- Go through every paper and toss what is no longer needed.
- Whatever is left goes in the appropriate folder.
- Create or update family folder with important numbers and documents: social security cards, birth certificates, titles, emergency contacts. (I put this in a separate place than the office area for safety.)
- Take out items that don’t belong in the office area.
- Throw away pens and markers that don’t work.
- Store small office supplies (paper clips, Post-its, tape) in a drawer organizer.
- Put like things in drawers (all paper is together, all dvds, cds).
For more on our home office/play room (including before and after pictures) go here.
I wish I had space in our office area for a gift wrap/art station, but I was able to set up shop in a corner of our garage.
A family friend commented on how many toys our kids had a couple years ago. Slightly defensive, I explained that I buy nearly all of their toys at the consignment store for next to nothing. I remember his response exactly: “So it’s ok to spoil them as long as it’s cheap.”
Ooooh, that stung. But I wasn’t angry, because I knew he was right.
I don’t think I consciously linked that comment with minimizing our toys, but it was a turning point for me. Slowly over the last couple years, I’ve bought less and less, and edited more and more. I have found that the boys have more concentrated and creative play for longer periods of time with less toys. Maybe they aren’t as distracted or overwhelmed now that they have fewer toys? (I know I am!)
Not only did I stop buying so many toys, but now I also sort and put certain toys in baskets on the high shelves in their closet — mainly the toys with lots of pieces like blocks, play food, and puzzles. And equally as important, we put all the pieces back as soon as they’re done playing. It took a little bit of training (for all of us), but it’s working so far. They seem to play with the sets or activity longer because it seems more special because it’s not out all the time.
After putting the kids to bed at night, I used to just leave all the toys out, scattered across the floor. Who had the energy for all that? But now that there significantly fewer toys, I’m more motivated to take a couple minutes to do it.
If you’re in a place you’d like to start cutting back on toys, here are the steps I started with:
- Get rid of toys that don’t work or have missing pieces.
- Donate toys your children are too old for instead of keeping them in the toy box mix.
- Give away those toys that you thought they’d love, but just don’t get much attention.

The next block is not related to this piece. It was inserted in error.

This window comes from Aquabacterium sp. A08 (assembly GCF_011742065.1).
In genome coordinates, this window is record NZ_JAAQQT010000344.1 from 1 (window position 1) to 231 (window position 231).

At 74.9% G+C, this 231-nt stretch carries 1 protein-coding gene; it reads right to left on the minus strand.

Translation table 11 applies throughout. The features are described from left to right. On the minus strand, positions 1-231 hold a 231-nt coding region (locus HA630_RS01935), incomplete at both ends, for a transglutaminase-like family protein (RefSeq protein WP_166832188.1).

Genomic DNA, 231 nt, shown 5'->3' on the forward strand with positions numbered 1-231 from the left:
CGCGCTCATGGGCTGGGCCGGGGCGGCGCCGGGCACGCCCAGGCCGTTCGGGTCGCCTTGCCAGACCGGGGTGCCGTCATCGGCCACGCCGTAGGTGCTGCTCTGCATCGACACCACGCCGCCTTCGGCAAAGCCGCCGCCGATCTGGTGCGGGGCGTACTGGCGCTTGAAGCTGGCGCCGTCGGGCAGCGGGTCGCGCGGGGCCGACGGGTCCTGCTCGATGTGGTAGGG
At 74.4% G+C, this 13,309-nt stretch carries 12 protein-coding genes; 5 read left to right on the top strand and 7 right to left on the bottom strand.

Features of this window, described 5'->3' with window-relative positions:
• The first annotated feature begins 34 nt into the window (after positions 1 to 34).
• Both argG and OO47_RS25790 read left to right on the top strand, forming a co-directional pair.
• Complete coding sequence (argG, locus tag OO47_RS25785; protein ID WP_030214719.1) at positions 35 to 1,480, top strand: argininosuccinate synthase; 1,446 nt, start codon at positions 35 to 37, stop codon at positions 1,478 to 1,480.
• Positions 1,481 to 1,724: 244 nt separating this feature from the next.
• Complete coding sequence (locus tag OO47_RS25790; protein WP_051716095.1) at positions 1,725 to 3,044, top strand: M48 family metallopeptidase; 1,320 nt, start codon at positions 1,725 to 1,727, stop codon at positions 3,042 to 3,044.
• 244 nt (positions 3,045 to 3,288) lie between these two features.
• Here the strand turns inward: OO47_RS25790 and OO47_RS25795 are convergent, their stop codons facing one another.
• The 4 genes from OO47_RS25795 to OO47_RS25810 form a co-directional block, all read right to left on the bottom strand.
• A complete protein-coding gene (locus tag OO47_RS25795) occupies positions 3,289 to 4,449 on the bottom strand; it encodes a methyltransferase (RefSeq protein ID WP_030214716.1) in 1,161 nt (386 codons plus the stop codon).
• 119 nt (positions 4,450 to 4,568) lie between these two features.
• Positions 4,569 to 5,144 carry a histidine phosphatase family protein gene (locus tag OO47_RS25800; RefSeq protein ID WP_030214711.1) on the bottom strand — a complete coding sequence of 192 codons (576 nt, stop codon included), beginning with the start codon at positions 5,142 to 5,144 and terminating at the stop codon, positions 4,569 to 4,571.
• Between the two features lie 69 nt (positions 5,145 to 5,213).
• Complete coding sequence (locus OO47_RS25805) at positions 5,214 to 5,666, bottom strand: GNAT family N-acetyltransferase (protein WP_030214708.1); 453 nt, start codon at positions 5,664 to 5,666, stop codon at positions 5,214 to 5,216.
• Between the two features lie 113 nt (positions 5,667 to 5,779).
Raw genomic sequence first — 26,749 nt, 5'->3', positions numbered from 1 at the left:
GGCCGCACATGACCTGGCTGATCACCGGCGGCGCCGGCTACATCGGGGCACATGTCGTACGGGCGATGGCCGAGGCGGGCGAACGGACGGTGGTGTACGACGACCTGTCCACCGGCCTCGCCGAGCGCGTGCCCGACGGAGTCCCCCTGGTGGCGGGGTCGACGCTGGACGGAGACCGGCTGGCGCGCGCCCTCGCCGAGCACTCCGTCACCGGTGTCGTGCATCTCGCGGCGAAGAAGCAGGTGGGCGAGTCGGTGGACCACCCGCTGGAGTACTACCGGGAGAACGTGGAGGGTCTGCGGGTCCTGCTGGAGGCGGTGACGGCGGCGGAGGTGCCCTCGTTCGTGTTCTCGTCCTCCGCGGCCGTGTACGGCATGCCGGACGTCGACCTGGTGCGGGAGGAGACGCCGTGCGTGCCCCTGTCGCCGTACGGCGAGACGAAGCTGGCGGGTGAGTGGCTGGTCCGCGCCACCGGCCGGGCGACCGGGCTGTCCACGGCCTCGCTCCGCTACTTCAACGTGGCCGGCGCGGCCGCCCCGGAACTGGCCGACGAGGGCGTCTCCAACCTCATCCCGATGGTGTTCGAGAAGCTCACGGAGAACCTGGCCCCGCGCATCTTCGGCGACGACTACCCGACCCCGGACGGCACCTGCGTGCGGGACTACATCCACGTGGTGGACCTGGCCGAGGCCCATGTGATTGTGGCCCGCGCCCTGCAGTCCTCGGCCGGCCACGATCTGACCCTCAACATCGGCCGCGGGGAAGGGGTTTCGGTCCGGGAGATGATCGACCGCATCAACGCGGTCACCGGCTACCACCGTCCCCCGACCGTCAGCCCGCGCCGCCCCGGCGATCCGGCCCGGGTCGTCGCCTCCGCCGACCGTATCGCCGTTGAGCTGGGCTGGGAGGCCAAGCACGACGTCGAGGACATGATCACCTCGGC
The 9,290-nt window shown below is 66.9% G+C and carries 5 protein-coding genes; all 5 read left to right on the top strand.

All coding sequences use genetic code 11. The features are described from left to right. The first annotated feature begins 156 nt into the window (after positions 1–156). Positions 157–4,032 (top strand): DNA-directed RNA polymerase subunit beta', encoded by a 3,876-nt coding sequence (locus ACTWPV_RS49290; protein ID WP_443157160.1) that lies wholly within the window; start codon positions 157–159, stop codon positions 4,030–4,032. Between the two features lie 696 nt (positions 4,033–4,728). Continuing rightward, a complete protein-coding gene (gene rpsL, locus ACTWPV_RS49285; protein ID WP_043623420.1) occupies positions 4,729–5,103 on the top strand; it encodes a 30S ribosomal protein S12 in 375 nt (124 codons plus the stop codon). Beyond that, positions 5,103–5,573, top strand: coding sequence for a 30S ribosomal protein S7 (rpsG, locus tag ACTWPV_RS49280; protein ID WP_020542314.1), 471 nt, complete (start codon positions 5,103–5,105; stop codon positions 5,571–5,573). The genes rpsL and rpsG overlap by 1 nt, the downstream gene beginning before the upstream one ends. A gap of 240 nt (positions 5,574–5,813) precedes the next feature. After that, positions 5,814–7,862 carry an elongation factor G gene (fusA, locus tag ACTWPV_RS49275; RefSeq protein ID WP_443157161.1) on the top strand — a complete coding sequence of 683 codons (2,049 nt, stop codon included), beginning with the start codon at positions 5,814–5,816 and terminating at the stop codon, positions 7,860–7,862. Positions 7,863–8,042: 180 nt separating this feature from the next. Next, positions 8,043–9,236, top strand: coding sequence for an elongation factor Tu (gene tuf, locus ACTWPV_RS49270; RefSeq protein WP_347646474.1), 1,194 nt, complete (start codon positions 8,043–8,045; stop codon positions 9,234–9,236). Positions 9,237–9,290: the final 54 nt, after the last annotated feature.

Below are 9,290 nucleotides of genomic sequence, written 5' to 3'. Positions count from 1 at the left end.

- Recycle the little cheap plastic toys brought home from a party or restaurant.
- Sort the play sets with lots of pieces and store them out of reach so they don’t get scattered about.
- Put concentrated effort into thinking about and limiting birthday and Christmas presents to special selections. (These are our favorites.)
- Ask family members to buy tickets to the zoo or swim lessons or museum visit, etc. instead of more toys.
- Don’t get mad when they buy them toys anyway :)
When I started out as a mom, I packed the dresser and closet full of clothes for my first newborn. But after being overwhelmed by what still fit and what matched what, I scaled back. Way back. I was also a little disillusioned by the similarity in most boys clothing. Would you like blue and green stripes or blue and green plaid? If we had a girl, I’m sure it would be more of a struggle!
Here is how I organize our boys’ clothing:
- To handle hand-me-downs from one son to another, keep clear bins in the garage with 2 sizes of clothing each.
- Do not keep clothes that don’t fit them in the dresser. Once I realize a shirt is too snug, I place it in a basket I have off to the side in the closet, and then on occasion put it in the appropriate garage bin.
- Only buy a limited number of tops and bottoms. Just to give you an idea, when my oldest pushes through to a new size, I buy him probably 12-14 shirts, 6-8 pairs of shorts, 3 or 4 pairs of pants, and 4-6 sweaters/long sleeve shirts. (Again, we live in Florida, so we can get away with less layering.) After a growth spurt, I hit our local consignment shop, and then maybe pick up another top or bottom off the sale rack as I’m out an about. But it’s not a constant thing I’m looking for. Once he has around this amount of clothing, I simply stop. When you buy most of it at once, you can also make sure it can all mix and match together. (Like this.)
- Same with shoes. They usually have sneakers, crocs, sandals and something fun like a bright pair of Converse.
- Laundry works differently for every home. Around here, I keep a basket for each of them and wash them once a week, keeping them separate. For me, this is easier to keep their things sorted. For my daily cleaning schedule, Go here.
And so …
My house still gets messy (a lot) and dishes still pile up around the sink (a lot), but now with half the stuff, it takes half the time to pick up and put away. It’s not as overwhelming. I’m determined to not let material things be the center of my life by allowing them to consume my time, attention, and space.
Here is a printable home organization checklist to help sum things up: